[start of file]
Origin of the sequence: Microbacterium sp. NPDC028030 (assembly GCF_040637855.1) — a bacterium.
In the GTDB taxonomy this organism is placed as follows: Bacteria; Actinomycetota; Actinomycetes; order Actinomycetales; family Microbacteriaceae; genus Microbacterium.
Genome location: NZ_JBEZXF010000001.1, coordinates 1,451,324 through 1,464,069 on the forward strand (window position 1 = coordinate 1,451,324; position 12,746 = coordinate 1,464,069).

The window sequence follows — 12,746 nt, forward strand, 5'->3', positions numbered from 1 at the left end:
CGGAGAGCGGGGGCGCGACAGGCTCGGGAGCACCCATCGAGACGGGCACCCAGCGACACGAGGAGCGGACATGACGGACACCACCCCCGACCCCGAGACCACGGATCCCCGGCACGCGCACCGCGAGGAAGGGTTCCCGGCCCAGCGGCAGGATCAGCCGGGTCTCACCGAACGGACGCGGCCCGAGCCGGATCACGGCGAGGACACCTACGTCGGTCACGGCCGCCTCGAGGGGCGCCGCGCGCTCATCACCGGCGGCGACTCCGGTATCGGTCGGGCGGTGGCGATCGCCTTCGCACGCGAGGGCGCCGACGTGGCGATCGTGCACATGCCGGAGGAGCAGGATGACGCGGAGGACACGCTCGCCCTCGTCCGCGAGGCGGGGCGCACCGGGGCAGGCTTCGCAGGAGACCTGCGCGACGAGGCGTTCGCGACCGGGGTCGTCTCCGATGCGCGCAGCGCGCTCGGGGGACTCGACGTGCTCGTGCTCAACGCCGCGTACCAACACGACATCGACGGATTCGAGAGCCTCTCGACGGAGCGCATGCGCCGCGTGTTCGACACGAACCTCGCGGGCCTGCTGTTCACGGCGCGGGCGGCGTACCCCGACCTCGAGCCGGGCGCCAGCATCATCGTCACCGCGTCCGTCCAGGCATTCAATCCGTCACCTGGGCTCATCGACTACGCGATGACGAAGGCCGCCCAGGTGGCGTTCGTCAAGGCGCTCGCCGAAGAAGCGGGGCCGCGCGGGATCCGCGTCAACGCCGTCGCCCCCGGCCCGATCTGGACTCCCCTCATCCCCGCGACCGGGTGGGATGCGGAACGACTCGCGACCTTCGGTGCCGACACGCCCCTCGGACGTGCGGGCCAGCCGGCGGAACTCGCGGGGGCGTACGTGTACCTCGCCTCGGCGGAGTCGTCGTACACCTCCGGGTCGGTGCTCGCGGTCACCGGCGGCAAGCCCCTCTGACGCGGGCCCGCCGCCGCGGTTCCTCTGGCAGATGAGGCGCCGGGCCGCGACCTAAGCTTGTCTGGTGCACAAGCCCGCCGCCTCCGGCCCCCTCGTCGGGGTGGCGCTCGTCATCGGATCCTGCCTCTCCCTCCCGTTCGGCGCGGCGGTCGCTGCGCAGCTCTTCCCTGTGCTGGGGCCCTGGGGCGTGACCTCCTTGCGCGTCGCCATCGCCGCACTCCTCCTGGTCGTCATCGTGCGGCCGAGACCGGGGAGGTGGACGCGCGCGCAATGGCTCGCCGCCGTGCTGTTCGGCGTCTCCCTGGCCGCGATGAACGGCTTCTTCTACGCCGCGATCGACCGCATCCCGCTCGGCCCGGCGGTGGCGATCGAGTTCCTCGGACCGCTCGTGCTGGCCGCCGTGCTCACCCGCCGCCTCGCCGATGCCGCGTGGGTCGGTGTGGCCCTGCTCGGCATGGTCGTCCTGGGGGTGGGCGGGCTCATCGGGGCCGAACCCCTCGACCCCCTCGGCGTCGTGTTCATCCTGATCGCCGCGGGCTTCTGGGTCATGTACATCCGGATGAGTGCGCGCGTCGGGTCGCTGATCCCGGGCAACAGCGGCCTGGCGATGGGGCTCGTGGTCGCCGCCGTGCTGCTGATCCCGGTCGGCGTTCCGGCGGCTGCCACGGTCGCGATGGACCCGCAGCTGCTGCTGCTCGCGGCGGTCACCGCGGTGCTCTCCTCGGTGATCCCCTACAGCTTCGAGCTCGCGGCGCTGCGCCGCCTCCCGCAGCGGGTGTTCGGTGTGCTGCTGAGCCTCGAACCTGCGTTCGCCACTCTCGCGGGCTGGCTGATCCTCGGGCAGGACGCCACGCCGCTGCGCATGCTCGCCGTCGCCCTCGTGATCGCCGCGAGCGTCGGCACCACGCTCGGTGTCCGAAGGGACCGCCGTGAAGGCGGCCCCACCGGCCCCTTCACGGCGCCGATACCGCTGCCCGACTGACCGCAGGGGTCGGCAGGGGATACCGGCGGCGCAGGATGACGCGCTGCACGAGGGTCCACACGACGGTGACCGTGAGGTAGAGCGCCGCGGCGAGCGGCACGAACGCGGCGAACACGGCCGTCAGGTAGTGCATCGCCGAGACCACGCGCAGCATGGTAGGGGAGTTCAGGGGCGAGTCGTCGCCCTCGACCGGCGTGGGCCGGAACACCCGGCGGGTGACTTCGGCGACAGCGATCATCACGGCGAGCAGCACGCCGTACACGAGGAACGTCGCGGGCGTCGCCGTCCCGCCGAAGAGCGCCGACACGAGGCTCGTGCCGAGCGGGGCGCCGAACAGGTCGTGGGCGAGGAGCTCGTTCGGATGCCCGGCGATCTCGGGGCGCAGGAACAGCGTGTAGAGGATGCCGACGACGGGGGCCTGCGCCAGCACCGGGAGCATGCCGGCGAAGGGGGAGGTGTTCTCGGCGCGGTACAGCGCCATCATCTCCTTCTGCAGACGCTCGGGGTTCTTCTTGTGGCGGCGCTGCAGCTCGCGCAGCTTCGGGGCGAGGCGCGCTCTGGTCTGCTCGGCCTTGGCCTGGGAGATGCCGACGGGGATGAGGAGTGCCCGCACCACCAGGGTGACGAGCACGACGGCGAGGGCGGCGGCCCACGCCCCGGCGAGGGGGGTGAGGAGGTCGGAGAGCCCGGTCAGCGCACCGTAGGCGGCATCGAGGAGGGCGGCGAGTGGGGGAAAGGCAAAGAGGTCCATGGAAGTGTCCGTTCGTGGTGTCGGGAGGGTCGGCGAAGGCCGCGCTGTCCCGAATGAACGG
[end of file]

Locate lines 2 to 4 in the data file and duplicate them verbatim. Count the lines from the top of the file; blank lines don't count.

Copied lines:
In the GTDB taxonomy this organism is placed as follows: Bacteria; Actinomycetota; Actinomycetes; order Actinomycetales; family Microbacteriaceae; genus Microbacterium.
Genome location: NZ_JBEZXF010000001.1, coordinates 1,451,324 through 1,464,069 on the forward strand (window position 1 = coordinate 1,451,324; position 12,746 = coordinate 1,464,069).

The window sequence follows — 12,746 nt, forward strand, 5'->3', positions numbered from 1 at the left end: